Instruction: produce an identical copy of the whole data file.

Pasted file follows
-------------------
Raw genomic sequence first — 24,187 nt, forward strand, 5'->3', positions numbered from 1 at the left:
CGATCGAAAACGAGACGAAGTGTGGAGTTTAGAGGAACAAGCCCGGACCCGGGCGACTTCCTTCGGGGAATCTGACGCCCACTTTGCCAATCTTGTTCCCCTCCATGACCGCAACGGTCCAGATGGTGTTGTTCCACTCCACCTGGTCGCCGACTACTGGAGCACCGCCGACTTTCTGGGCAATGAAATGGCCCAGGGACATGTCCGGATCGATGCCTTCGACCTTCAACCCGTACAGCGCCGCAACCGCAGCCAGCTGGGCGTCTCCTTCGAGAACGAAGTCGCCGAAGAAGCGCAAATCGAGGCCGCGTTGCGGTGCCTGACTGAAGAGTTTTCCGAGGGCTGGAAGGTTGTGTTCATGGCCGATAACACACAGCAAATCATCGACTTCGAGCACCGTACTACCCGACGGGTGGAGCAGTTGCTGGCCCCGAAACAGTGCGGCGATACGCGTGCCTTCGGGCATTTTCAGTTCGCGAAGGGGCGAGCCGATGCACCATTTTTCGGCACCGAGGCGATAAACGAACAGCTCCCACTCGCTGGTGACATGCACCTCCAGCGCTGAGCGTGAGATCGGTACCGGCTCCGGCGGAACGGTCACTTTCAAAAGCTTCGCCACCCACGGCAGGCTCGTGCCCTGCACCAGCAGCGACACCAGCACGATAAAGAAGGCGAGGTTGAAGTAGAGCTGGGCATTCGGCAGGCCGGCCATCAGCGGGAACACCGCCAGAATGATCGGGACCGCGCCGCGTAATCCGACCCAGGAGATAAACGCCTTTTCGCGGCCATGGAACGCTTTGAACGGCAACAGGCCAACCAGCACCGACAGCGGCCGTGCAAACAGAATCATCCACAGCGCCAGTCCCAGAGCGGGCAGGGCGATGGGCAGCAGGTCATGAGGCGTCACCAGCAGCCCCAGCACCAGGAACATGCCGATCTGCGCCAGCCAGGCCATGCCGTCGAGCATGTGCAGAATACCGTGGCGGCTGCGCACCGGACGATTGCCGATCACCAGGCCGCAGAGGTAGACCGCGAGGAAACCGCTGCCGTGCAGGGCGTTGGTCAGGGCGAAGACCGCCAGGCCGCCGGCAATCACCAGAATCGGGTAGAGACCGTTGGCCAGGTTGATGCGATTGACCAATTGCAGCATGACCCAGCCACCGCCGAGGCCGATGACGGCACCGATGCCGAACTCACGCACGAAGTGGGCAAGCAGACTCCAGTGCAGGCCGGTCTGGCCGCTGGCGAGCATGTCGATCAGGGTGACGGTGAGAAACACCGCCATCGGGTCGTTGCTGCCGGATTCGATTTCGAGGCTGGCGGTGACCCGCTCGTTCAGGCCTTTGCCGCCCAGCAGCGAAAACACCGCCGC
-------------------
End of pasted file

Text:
Raw genomic sequence first — 24,187 nt, forward strand, 5'->3', positions numbered from 1 at the left:
CGATCGAAAACGAGACGAAGTGTGGAGTTTAGAGGAACAAGCCCGGACCCGGGCGACTTCCTTCGGGGAATCTGACGCCCACTTTGCCAATCTTGTTCCCCTCCATGACCGCAACGGTCCAGATGGTGTTGTTCCACTCCACCTGGTCGCCGACTACTGGAGCACCGCCGACTTTCTGGGCAATGAAATGGCCCAGGGACATGTCCGGATCGATGCCTTCGACCTTCAACCCGTACAGCGCCGCAACCGCAGCCAGCTGGGCGTCTCCTTCGAGAACGAAGTCGCCGAAGAAGCGCAAATCGAGGCCGCGTTGCGGTGCCTGACTGAAGAGTTTTCCGAGGGCTGGAAGGTTGTGTTCATGGCCGATAACACACAGCAAATCATCGACTTCGAGCACCGTACTACCCGACGGGTGGAGCAGTTGCTGGCCCCGAAACAGTGCGGCGATACGCGTGCCTTCGGGCATTTTCAGTTCGCGAAGGGGCGAGCCGATGCACCATTTTTCGGCACCGAGGCGATAAACGAACAGCTCCCACTCGCTGGTGACATGCACCTCCAGCGCTGAGCGTGAGATCGGTACCGGCTCCGGCGGAACGGTCACTTTCAAAAGCTTCGCCACCCACGGCAGGCTCGTGCCCTGCACCAGCAGCGACACCAGCACGATAAAGAAGGCGAGGTTGAAGTAGAGCTGGGCATTCGGCAGGCCGGCCATCAGCGGGAACACCGCCAGAATGATCGGGACCGCGCCGCGTAATCCGACCCAGGAGATAAACGCCTTTTCGCGGCCATGGAACGCTTTGAACGGCAACAGGCCAACCAGCACCGACAGCGGCCGTGCAAACAGAATCATCCACAGCGCCAGTCCCAGAGCGGGCAGGGCGATGGGCAGCAGGTCATGAGGCGTCACCAGCAGCCCCAGCACCAGGAACATGCCGATCTGCGCCAGCCAGGCCATGCCGTCGAGCATGTGCAGAATACCGTGGCGGCTGCGCACCGGACGATTGCCGATCACCAGGCCGCAGAGGTAGACCGCGAGGAAACCGCTGCCGTGCAGGGCGTTGGTCAGGGCGAAGACCGCCAGGCCGCCGGCAATCACCAGAATCGGGTAGAGACCGTTGGCCAGGTTGATGCGATTGACCAATTGCAGCATGACCCAGCCACCGCCGAGGCCGATGACGGCACCGATGCCGAACTCACGCACGAAGTGGGCAAGCAGACTCCAGTGCAGGCCGGTCTGGCCGCTGGCGAGCATGTCGATCAGGGTGACGGTGAGAAACACCGCCATCGGGTCGTTGCTGCCGGATTCGATTTCGAGGCTGGCGGTGACCCGCTCGTTCAGGCCTTTGCCGCCCAGCAGCGAAAACACCGCCGC